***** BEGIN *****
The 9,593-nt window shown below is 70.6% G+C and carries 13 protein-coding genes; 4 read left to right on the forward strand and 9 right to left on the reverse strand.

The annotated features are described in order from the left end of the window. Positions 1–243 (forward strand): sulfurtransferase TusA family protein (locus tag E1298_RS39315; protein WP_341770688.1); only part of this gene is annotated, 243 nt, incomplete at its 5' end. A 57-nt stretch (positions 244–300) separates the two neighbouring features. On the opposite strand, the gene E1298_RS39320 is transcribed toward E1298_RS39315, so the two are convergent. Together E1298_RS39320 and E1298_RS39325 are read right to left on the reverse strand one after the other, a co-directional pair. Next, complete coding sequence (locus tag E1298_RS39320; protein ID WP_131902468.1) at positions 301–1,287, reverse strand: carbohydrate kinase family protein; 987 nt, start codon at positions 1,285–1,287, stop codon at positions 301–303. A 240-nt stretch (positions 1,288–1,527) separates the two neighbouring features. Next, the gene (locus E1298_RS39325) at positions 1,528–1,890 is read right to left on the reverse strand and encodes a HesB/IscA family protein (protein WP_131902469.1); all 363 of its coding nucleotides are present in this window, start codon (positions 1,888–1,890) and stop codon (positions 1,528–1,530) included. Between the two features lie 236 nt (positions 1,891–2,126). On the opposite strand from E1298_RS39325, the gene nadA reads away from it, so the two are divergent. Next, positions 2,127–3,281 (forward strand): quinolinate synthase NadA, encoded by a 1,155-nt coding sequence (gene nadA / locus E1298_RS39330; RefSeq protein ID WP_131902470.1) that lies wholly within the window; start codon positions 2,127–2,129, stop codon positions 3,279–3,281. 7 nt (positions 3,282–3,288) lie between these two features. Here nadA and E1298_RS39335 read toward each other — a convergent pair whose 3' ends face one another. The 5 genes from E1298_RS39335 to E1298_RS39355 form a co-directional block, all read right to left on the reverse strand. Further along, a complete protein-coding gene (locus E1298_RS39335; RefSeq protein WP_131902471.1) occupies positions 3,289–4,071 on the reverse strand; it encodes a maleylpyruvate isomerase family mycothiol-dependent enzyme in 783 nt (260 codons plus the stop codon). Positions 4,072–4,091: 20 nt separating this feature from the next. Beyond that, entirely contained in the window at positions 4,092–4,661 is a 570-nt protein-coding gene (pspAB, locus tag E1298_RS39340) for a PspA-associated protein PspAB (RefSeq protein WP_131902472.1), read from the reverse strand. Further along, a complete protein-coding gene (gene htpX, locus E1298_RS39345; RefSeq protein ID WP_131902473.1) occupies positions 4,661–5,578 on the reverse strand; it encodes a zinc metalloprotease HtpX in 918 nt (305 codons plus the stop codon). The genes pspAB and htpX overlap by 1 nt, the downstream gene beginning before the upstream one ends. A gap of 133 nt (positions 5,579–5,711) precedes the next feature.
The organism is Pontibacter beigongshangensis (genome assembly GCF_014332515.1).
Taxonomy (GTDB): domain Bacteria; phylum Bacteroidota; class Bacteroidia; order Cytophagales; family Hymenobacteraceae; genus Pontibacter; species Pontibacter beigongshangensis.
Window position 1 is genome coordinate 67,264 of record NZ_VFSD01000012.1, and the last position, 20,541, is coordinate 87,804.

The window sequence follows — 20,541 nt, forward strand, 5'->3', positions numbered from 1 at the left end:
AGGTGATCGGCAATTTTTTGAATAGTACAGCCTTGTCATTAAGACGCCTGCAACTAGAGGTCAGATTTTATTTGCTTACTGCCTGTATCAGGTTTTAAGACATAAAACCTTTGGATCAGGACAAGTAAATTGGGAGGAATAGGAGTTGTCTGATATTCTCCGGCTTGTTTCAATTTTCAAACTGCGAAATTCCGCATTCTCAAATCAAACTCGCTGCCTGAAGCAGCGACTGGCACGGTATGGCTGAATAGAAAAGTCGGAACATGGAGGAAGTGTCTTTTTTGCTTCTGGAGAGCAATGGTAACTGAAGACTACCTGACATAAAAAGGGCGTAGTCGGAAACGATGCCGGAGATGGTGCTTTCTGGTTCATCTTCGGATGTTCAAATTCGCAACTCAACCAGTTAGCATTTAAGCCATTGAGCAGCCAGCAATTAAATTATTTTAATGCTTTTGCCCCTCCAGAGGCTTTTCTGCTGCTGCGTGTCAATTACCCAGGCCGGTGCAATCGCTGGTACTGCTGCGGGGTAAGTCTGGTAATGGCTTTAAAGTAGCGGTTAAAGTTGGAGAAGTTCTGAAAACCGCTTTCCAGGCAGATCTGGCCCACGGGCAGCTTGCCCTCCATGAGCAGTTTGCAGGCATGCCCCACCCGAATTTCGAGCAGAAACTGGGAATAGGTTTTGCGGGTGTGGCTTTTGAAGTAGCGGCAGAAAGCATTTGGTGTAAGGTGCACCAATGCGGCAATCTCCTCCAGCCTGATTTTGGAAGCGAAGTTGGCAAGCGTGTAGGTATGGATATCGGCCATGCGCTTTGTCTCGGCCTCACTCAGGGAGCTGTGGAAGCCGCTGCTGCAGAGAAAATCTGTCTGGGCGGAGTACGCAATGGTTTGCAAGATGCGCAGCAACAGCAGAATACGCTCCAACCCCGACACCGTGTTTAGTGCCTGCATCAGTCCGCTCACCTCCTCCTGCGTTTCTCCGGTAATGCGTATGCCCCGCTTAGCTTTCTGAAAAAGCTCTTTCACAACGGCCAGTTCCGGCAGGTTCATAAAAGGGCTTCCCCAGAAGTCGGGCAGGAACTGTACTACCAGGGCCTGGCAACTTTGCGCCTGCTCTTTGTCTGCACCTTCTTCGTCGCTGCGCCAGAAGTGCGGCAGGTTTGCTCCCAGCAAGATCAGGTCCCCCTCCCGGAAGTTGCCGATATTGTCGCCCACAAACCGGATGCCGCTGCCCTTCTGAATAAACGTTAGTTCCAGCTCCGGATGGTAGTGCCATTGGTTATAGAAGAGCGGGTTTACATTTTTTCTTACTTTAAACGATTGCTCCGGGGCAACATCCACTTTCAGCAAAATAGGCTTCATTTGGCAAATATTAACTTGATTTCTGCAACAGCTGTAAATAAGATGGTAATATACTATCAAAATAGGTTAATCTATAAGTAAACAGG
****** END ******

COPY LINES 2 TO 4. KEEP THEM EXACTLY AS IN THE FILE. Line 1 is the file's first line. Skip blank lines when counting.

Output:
The annotated features are described in order from the left end of the window. Positions 1–243 (forward strand): sulfurtransferase TusA family protein (locus tag E1298_RS39315; protein WP_341770688.1); only part of this gene is annotated, 243 nt, incomplete at its 5' end. A 57-nt stretch (positions 244–300) separates the two neighbouring features. On the opposite strand, the gene E1298_RS39320 is transcribed toward E1298_RS39315, so the two are convergent. Together E1298_RS39320 and E1298_RS39325 are read right to left on the reverse strand one after the other, a co-directional pair. Next, complete coding sequence (locus tag E1298_RS39320; protein ID WP_131902468.1) at positions 301–1,287, reverse strand: carbohydrate kinase family protein; 987 nt, start codon at positions 1,285–1,287, stop codon at positions 301–303. A 240-nt stretch (positions 1,288–1,527) separates the two neighbouring features. Next, the gene (locus E1298_RS39325) at positions 1,528–1,890 is read right to left on the reverse strand and encodes a HesB/IscA family protein (protein WP_131902469.1); all 363 of its coding nucleotides are present in this window, start codon (positions 1,888–1,890) and stop codon (positions 1,528–1,530) included. Between the two features lie 236 nt (positions 1,891–2,126). On the opposite strand from E1298_RS39325, the gene nadA reads away from it, so the two are divergent. Next, positions 2,127–3,281 (forward strand): quinolinate synthase NadA, encoded by a 1,155-nt coding sequence (gene nadA / locus E1298_RS39330; RefSeq protein ID WP_131902470.1) that lies wholly within the window; start codon positions 2,127–2,129, stop codon positions 3,279–3,281. 7 nt (positions 3,282–3,288) lie between these two features. Here nadA and E1298_RS39335 read toward each other — a convergent pair whose 3' ends face one another. The 5 genes from E1298_RS39335 to E1298_RS39355 form a co-directional block, all read right to left on the reverse strand. Further along, a complete protein-coding gene (locus E1298_RS39335; RefSeq protein WP_131902471.1) occupies positions 3,289–4,071 on the reverse strand; it encodes a maleylpyruvate isomerase family mycothiol-dependent enzyme in 783 nt (260 codons plus the stop codon). Positions 4,072–4,091: 20 nt separating this feature from the next. Beyond that, entirely contained in the window at positions 4,092–4,661 is a 570-nt protein-coding gene (pspAB, locus tag E1298_RS39340) for a PspA-associated protein PspAB (RefSeq protein WP_131902472.1), read from the reverse strand. Further along, a complete protein-coding gene (gene htpX, locus E1298_RS39345; RefSeq protein ID WP_131902473.1) occupies positions 4,661–5,578 on the reverse strand; it encodes a zinc metalloprotease HtpX in 918 nt (305 codons plus the stop codon). The genes pspAB and htpX overlap by 1 nt, the downstream gene beginning before the upstream one ends. A gap of 133 nt (positions 5,579–5,711) precedes the next feature.
The organism is Pontibacter beigongshangensis (genome assembly GCF_014332515.1).
Taxonomy (GTDB): domain Bacteria; phylum Bacteroidota; class Bacteroidia; order Cytophagales; family Hymenobacteraceae; genus Pontibacter; species Pontibacter beigongshangensis.